So the cool news here is that the CommentPress project that’s been spearheaded by the folks at The Institute for the Future of the Book is about to evolve into something that I think will be greatly useful for educators using WordPress blogs in their own practice or with their students. For the uninitiated, CommentPress is currently a WordPress template that allows readers to leave feedback not just on posts as a whole but instead on each individual paragraph in the post. That in iteself has creates all sorts of potential, but it does mean making an entire blog capable of doing that, which you many not always want. So here’s the news: in the near future, the CommentPress functionality will be released as a plugin, meaning bloggers will be able to select individual posts to have paragraph level commenting without making the whole blog subject to that.
Just off the top, that creates some cool possibilities for student feedback on each other’s posts and for deconstructive feedback on teacher provided models in terms of writing instruction in general. And it also enhances the idea of “connective writing” in that I really think we need to help our students use in their practice. Personally, I can’t wait to install it here so you guys can really pick apart my ideas.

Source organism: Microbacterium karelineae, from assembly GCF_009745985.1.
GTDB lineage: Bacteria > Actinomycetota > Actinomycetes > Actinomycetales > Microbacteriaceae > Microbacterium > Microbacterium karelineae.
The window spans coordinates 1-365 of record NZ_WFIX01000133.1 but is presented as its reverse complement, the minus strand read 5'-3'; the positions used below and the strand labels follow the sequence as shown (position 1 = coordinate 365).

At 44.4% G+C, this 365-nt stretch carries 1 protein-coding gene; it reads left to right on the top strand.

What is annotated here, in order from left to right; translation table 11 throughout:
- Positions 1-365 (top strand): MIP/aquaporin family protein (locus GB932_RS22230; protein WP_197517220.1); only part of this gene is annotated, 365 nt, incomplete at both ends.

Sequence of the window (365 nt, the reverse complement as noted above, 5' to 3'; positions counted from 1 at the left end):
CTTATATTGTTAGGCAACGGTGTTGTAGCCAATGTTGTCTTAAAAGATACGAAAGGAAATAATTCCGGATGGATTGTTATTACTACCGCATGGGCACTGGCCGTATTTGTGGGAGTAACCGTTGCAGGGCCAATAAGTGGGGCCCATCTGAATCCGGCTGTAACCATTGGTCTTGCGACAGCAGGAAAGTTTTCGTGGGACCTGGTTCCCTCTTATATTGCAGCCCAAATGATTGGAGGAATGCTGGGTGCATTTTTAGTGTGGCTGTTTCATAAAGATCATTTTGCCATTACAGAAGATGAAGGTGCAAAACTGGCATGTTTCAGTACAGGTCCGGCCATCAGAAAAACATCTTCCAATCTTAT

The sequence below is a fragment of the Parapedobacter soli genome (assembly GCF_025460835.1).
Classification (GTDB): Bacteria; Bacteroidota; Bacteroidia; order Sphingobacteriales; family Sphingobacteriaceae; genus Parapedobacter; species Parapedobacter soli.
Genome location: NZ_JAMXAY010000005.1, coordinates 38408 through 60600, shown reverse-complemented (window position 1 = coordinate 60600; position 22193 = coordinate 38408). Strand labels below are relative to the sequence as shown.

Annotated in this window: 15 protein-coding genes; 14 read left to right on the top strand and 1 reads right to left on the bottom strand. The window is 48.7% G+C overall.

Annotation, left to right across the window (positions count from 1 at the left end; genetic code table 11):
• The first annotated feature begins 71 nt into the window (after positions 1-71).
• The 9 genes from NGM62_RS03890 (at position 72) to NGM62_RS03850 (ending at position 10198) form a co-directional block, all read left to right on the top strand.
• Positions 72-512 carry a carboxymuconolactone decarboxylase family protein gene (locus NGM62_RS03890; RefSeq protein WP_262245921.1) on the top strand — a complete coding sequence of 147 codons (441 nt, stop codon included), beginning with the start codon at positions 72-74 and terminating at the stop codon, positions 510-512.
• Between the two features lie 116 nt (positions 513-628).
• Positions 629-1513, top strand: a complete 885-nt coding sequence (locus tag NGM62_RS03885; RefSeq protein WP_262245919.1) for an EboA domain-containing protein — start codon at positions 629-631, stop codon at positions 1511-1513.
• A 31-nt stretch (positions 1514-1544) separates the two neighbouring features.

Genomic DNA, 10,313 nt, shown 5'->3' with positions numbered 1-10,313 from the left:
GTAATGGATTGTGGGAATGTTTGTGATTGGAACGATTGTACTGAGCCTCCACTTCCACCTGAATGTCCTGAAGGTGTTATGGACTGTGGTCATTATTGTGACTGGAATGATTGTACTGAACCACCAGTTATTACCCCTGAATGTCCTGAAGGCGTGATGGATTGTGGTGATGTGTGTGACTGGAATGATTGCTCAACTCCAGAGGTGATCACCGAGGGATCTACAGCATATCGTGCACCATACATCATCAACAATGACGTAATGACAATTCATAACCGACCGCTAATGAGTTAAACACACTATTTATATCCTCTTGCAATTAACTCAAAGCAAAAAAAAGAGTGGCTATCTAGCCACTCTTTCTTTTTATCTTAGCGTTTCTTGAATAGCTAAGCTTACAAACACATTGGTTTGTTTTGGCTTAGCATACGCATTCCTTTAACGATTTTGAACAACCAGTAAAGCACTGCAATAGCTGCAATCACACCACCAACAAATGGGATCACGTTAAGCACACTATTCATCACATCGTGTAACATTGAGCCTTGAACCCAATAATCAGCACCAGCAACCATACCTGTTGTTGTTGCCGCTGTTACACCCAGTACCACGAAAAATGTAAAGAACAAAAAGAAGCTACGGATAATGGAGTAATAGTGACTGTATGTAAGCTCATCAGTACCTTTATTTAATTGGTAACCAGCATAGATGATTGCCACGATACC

Finally, if you want to participate in a pretty interesting experiment using CommentPress, check out the new book “Expressive Processing: Digital Fictions, Computer Gamrs and Software Studies” by Noah Wardrip-Fruin of Grand Text Auto fame. Here’s the teaser:
Expressive Processing is the name of my forthcoming book about digital fictions and computer games, scheduled for publication next year by the MIT Press. Now is the time, in traditional academic publishing, when the press sends the manuscript out for peer review — anonymous commentary by a few scholars that guides the final revisions (and decisions). As Jeff Young reports in the Chronicle of Higher Education today, we’ve decided to do something a little different with Expressive Processing: asking the Grand Text Auto community to participate in an open, blog-based peer review.
Noah, who is a professor at UC San Diego, is asking readers to do an open review at the paragraph level using CommentPress. It’ll give you a chance not only to get a read on what looks to be ain interesting work but to experiment with this new blogging tool as well.
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